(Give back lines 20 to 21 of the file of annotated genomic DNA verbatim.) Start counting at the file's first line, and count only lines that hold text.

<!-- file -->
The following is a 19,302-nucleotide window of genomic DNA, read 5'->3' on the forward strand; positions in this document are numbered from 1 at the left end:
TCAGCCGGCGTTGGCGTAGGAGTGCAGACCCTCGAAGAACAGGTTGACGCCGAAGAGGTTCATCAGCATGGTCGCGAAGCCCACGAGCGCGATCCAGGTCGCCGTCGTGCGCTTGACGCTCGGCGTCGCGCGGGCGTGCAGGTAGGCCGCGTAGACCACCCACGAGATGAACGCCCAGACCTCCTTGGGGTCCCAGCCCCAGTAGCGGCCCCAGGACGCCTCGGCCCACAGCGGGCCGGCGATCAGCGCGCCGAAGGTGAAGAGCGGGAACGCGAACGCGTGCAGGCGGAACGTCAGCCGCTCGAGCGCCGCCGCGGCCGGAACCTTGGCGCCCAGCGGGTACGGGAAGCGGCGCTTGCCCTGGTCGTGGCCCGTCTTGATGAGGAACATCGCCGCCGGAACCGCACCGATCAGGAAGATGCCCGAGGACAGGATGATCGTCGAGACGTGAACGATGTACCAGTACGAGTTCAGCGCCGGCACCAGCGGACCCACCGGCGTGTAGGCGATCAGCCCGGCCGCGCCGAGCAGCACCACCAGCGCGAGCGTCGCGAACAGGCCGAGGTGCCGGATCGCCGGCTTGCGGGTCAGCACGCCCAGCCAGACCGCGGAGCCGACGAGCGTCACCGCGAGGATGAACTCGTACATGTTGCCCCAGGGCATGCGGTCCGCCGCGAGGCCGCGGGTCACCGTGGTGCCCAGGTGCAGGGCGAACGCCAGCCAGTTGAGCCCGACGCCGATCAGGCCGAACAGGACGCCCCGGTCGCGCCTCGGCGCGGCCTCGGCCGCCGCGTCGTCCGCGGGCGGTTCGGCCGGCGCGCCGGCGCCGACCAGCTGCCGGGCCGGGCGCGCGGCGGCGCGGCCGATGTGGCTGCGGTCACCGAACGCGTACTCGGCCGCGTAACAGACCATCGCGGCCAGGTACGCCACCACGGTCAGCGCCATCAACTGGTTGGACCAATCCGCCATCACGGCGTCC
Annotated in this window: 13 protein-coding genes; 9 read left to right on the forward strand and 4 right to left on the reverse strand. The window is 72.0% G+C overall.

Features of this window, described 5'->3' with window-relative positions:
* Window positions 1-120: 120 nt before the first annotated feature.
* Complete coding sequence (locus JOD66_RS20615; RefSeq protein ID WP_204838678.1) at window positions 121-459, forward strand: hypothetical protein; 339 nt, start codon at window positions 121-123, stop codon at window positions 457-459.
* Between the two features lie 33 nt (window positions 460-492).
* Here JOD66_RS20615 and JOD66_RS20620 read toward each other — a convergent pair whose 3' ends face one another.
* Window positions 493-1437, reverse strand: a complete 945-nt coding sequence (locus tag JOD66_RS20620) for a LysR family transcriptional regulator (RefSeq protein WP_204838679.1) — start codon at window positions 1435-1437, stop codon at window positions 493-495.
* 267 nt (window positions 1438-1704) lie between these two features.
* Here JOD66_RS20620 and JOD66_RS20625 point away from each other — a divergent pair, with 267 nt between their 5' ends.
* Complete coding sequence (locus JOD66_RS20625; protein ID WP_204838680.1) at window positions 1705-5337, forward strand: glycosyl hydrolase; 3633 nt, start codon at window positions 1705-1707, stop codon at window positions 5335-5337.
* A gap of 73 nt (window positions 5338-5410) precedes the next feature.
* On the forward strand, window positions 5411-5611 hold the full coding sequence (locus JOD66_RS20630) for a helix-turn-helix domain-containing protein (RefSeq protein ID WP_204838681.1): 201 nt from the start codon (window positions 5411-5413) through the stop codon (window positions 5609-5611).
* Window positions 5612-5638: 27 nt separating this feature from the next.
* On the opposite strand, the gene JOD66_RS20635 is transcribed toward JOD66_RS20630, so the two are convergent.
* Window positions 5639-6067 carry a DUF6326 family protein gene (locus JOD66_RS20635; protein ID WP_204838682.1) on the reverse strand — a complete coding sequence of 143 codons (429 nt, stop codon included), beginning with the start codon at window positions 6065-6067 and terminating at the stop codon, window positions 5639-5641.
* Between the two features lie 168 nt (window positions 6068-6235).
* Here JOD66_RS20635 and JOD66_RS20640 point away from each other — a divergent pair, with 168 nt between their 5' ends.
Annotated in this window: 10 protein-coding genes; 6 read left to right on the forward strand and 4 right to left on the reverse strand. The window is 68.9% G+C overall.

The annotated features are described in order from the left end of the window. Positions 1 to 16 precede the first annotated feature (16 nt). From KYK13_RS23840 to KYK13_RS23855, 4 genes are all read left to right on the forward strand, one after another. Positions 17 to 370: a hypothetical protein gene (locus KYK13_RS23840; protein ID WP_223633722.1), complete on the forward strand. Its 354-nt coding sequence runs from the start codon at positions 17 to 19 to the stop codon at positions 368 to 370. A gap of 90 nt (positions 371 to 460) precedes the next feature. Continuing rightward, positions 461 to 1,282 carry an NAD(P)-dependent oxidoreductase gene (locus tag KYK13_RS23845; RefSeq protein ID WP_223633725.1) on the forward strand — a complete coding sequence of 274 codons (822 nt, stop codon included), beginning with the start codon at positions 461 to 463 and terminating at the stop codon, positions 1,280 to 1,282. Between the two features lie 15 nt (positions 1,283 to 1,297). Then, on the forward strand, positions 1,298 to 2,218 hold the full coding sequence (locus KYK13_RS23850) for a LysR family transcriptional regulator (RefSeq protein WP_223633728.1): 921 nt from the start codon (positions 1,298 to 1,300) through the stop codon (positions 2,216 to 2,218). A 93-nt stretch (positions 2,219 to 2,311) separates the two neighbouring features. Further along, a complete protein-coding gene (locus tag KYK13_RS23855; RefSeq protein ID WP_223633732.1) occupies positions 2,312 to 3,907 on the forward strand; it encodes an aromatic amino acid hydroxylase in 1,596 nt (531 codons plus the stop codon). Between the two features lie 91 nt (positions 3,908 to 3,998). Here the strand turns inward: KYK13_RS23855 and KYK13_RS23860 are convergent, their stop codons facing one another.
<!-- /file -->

Annotated in this window: 10 protein-coding genes; 6 read left to right on the forward strand and 4 right to left on the reverse strand. The window is 68.9% G+C overall.

The annotated features are described in order from the left end of the window. Positions 1 to 16 precede the first annotated feature (16 nt). From KYK13_RS23840 to KYK13_RS23855, 4 genes are all read left to right on the forward strand, one after another. Positions 17 to 370: a hypothetical protein gene (locus KYK13_RS23840; protein ID WP_223633722.1), complete on the forward strand. Its 354-nt coding sequence runs from the start codon at positions 17 to 19 to the stop codon at positions 368 to 370. A gap of 90 nt (positions 371 to 460) precedes the next feature. Continuing rightward, positions 461 to 1,282 carry an NAD(P)-dependent oxidoreductase gene (locus tag KYK13_RS23845; RefSeq protein ID WP_223633725.1) on the forward strand — a complete coding sequence of 274 codons (822 nt, stop codon included), beginning with the start codon at positions 461 to 463 and terminating at the stop codon, positions 1,280 to 1,282. Between the two features lie 15 nt (positions 1,283 to 1,297). Then, on the forward strand, positions 1,298 to 2,218 hold the full coding sequence (locus KYK13_RS23850) for a LysR family transcriptional regulator (RefSeq protein WP_223633728.1): 921 nt from the start codon (positions 1,298 to 1,300) through the stop codon (positions 2,216 to 2,218). A 93-nt stretch (positions 2,219 to 2,311) separates the two neighbouring features. Further along, a complete protein-coding gene (locus tag KYK13_RS23855; RefSeq protein ID WP_223633732.1) occupies positions 2,312 to 3,907 on the forward strand; it encodes an aromatic amino acid hydroxylase in 1,596 nt (531 codons plus the stop codon). Between the two features lie 91 nt (positions 3,908 to 3,998). Here the strand turns inward: KYK13_RS23855 and KYK13_RS23860 are convergent, their stop codons facing one another.